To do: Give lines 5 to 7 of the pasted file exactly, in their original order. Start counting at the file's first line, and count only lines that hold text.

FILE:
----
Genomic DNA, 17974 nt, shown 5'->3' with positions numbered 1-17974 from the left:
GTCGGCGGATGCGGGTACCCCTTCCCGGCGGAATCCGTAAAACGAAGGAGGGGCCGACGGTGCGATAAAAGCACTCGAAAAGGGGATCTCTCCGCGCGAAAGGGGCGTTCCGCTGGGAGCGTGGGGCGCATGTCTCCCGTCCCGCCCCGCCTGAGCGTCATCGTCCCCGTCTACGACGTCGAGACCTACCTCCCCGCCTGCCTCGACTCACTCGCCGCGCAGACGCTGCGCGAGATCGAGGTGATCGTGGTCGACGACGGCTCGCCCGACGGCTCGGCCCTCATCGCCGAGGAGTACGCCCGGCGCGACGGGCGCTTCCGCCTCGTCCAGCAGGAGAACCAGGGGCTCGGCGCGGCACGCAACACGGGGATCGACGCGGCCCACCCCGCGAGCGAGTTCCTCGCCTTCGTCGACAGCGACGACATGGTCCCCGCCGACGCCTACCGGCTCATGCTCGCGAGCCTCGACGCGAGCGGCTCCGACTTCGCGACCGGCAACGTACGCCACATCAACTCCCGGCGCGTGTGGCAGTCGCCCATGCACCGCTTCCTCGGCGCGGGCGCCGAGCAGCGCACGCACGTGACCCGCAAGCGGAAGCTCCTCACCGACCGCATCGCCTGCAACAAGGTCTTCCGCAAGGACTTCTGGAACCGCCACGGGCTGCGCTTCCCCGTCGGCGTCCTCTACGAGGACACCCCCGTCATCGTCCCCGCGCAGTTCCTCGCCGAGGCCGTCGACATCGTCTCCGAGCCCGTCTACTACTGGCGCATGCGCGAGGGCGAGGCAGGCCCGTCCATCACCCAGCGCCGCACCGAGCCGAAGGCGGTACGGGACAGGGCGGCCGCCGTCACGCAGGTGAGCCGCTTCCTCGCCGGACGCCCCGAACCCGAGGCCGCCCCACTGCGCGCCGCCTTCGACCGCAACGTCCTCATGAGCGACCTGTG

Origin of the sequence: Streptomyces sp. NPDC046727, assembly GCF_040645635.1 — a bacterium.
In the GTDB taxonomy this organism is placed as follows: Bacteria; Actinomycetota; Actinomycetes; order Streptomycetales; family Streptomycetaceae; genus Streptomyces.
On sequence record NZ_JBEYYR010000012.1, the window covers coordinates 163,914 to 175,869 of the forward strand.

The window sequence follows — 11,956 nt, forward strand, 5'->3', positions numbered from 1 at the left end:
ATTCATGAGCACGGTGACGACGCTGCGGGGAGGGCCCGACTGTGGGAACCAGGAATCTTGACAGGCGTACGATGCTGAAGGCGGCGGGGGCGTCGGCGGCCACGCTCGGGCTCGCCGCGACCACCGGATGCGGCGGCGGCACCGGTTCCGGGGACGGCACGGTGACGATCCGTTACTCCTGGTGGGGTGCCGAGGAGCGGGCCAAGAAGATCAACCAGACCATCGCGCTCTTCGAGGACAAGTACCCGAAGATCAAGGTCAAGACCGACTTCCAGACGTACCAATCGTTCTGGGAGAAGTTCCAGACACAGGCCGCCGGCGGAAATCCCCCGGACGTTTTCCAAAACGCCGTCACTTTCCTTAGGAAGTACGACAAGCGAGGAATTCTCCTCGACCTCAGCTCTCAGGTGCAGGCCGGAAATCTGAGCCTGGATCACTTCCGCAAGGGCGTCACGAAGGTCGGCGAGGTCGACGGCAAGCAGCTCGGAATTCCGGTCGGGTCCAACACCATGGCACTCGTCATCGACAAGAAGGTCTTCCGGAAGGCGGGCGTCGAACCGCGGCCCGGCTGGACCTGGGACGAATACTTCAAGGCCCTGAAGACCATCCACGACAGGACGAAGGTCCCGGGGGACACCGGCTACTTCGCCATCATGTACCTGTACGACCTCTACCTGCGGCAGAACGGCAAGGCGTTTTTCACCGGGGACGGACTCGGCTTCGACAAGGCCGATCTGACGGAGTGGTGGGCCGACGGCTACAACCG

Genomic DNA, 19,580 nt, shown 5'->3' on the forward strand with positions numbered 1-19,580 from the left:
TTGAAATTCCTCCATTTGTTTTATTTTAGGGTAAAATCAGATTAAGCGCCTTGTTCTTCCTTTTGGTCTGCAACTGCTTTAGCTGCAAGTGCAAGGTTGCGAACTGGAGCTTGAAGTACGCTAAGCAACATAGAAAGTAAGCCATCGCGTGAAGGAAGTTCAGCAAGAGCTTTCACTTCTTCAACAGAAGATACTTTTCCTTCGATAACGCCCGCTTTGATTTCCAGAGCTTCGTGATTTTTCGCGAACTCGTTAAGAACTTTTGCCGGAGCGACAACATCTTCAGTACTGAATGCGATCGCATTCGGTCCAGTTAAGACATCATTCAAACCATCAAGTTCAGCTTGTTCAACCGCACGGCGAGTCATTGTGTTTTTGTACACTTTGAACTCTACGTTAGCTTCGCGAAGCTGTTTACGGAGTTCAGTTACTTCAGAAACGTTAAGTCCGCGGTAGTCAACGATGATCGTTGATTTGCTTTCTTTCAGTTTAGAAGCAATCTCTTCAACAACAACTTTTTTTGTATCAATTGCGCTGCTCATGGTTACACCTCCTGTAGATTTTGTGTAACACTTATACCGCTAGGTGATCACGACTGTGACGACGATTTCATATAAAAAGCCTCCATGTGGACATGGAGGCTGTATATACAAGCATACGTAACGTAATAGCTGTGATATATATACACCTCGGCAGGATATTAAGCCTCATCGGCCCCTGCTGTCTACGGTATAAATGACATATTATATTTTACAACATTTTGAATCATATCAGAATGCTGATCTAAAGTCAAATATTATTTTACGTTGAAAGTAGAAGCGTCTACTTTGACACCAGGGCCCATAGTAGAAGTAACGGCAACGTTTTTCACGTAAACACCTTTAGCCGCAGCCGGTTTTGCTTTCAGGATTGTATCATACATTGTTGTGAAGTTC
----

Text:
On sequence record NZ_JBEYYR010000012.1, the window covers coordinates 163,914 to 175,869 of the forward strand.

The window sequence follows — 11,956 nt, forward strand, 5'->3', positions numbered from 1 at the left end:
ATTCATGAGCACGGTGACGACGCTGCGGGGAGGGCCCGACTGTGGGAACCAGGAATCTTGACAGGCGTACGATGCTGAAGGCGGCGGGGGCGTCGGCGGCCACGCTCGGGCTCGCCGCGACCACCGGATGCGGCGGCGGCACCGGTTCCGGGGACGGCACGGTGACGATCCGTTACTCCTGGTGGGGTGCCGAGGAGCGGGCCAAGAAGATCAACCAGACCATCGCGCTCTTCGAGGACAAGTACCCGAAGATCAAGGTCAAGACCGACTTCCAGACGTACCAATCGTTCTGGGAGAAGTTCCAGACACAGGCCGCCGGCGGAAATCCCCCGGACGTTTTCCAAAACGCCGTCACTTTCCTTAGGAAGTACGACAAGCGAGGAATTCTCCTCGACCTCAGCTCTCAGGTGCAGGCCGGAAATCTGAGCCTGGATCACTTCCGCAAGGGCGTCACGAAGGTCGGCGAGGTCGACGGCAAGCAGCTCGGAATTCCGGTCGGGTCCAACACCATGGCACTCGTCATCGACAAGAAGGTCTTCCGGAAGGCGGGCGTCGAACCGCGGCCCGGCTGGACCTGGGACGAATACTTCAAGGCCCTGAAGACCATCCACGACAGGACGAAGGTCCCGGGGGACACCGGCTACTTCGCCATCATGTACCTGTACGACCTCTACCTGCGGCAGAACGGCAAGGCGTTTTTCACCGGGGACGGACTCGGCTTCGACAAGGCCGATCTGACGGAGTGGTGGGCCGACGGCTACAACCG